Whisky worker is still game for Way charity challenge

mcnicolls at dumgoyne
mcnicolls at dumgoyne

CHILDREN with cancer in some of the world’s poorest countries are set to benefit from a 100-mile sponsored walk of the West Highland Way.

Duncan McNicoll, a stillman at the Glengoyne distillery, has recruited members of his family to take part in the walk.

The internationally-renowned tourist trail passes near the distillery, and Duncan is a veteran of the trek from Milngavie in the south to Fort William in the north.

Now he is having another crack at it – to help some of the world’s most desperately ill children.

Duncan (55), his brother John (51), the postmaster in Kippen, and John’s son Craig will set off today (Friday) on behalf of the Scots Australian Children’s Cancer Trust, set up by a local couple in appreciation of the life-saving treatment their grandson, Joseph MacDermid, received for a brain tumour at Sydney Children’s Hospital.

Most of the money raised will be donated to World Child Cancer which twins hospitals here with others in poorer countries such as Malawi, Mozambique, Ghana, and Mexico.

Only one in 10 children with cancer in developing countries is diagnosed, treated or given pain relief. The Sydney Children’s Hospital’s brain Tumour Rehabilitation Unit which treated Joseph will also benefit.

Also on the march will be Duncan’s own son Calum (22), with his girlfriend Hollie Porter (21). They have a personal mission to raise funds for a little boy – the son of a family friend – who has cerebral palsy and needs treatment in the USA.

Duncan said: “They are both great causes and will keep a spring in our step. We are motivated by the amount these children have to endure and the treatment they have to undergo to survive serious illness.

“l feel so lucky in life that l have had good health and as a dad watched my family grow up enjoying life too.”

Duncan volunteered his services when he met Joseph’s grandparents, Janet and Alan MacDermid, and heard how he had been diagnosed with a brain tumour at the age of 18 months not long after he emigrated to Sydney with his parents, Ewan and Maree, in 2008.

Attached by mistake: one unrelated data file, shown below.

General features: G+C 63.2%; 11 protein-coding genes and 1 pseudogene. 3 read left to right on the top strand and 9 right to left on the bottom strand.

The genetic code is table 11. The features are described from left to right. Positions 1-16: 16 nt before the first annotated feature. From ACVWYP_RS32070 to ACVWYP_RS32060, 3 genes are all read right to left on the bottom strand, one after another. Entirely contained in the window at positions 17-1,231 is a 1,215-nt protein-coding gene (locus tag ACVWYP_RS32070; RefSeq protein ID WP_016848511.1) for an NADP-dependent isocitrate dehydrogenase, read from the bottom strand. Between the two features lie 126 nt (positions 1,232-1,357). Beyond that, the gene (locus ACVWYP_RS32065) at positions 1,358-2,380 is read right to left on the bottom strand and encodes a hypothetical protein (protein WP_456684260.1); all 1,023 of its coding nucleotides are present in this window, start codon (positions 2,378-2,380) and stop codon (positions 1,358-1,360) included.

The MacDermids set up the Scots Australian Children’s Cancer Trust in appreciation of the first-class treatment Joseph received at Sydney Children’s Hospital. He is now recovering, with successive scans showing clear.

Any funds the Trust recieves are chanelled to organisations which provide child cancer services, such as Clic Sargent in Scotland and now World Child Cancer.

Glengoyne already supports SACCT’s efforts with distillery blending tour packages to auction at an annual fund-raising dinner.

Janet said: “We called in to the Glengoyne distillery one night to collect documentation and met Duncan. As soon as we told him about our grandson he offered to do the walk. We were overwhelmed – we can’t thank him and Glengoyne enough.”

Duncan and his family have already raised £800 from among colleagues and friends, including staff and customers at the Kirkhouse Inn in Strathblane and the Old Mill in Killearn.

Ali Clark in the Glengoyne Shop also helped inadvertantly by organising a Grand National sweepstake. After the race he found that none of the horses matched the results and realised he had downloaded last year’s field!

He said: “I thought about the trouble I was going to have giving everyone their money back - and everyone agreed we put the £40 towards Duncan’s walk.”

You can support Duncan through www.justgiving.com/Duncan-McNicoll.